A preliminary test of a prediction from the rafting hypothesis for the presence of non-flying mammals on islands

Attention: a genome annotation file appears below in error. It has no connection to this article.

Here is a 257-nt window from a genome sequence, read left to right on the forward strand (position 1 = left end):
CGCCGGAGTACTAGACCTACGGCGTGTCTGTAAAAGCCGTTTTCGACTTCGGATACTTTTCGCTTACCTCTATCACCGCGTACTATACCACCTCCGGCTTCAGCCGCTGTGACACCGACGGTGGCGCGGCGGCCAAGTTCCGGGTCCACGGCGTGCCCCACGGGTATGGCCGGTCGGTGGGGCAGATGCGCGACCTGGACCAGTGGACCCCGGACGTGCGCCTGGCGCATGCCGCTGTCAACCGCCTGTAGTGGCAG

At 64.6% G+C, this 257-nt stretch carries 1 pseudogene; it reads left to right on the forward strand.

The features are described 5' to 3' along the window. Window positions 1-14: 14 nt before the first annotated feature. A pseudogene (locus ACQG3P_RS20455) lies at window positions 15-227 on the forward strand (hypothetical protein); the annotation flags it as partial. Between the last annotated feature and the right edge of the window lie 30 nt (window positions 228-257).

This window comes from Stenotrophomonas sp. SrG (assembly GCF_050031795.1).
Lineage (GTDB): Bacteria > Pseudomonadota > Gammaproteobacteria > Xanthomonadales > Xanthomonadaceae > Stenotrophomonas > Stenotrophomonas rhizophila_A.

Non-flying mammals are assumed to have reached oceanic islands by raft from islands of water-edge vegetation. From this hypothesis we can infer that oceanic islands should contain a greater proportion of water-edge species than do continental islands. Without a good sample of mammalian fauna on oceanic islands, we test an altered version of this prediction. At the height of the last ice age, sea levels dropped by 120m. Therefore, immigrants to islands separated by water depths of 120m or more (deep-water islands) should have arrived more often over-water than did immigrants separated by seas of less than 120m depth (shallow-water islands), which immigrants could have reached overland. By comparison to shallow-water islands, deep-water islands should be dominiated by water-edge species. We used a multivariate binomial logit generalized linear model accounting for area of island, median body mass of species, predominant habitat of islands, and island region to compare the numbers of water-edge and total species on deep-water islands to the numbers on nearby shallow-water islands (N = 65 species in 42 genera on 16 deep-water islands and 10 shallow-water islands in three regions of Sunda namely Mentawai off the coast of Sumatra, and Palawan and Sulu, north-east of Borneo). The results contradict the rafting hypothesis: if there was a difference between the deep- and shallow-water islands, water-edge species were significantly less common on the deep-water islands instead of more common. We suggest accidental and deliberate transport by humans as a likely means of cross-sea distribution of terrestrial mammals in the Sunda region.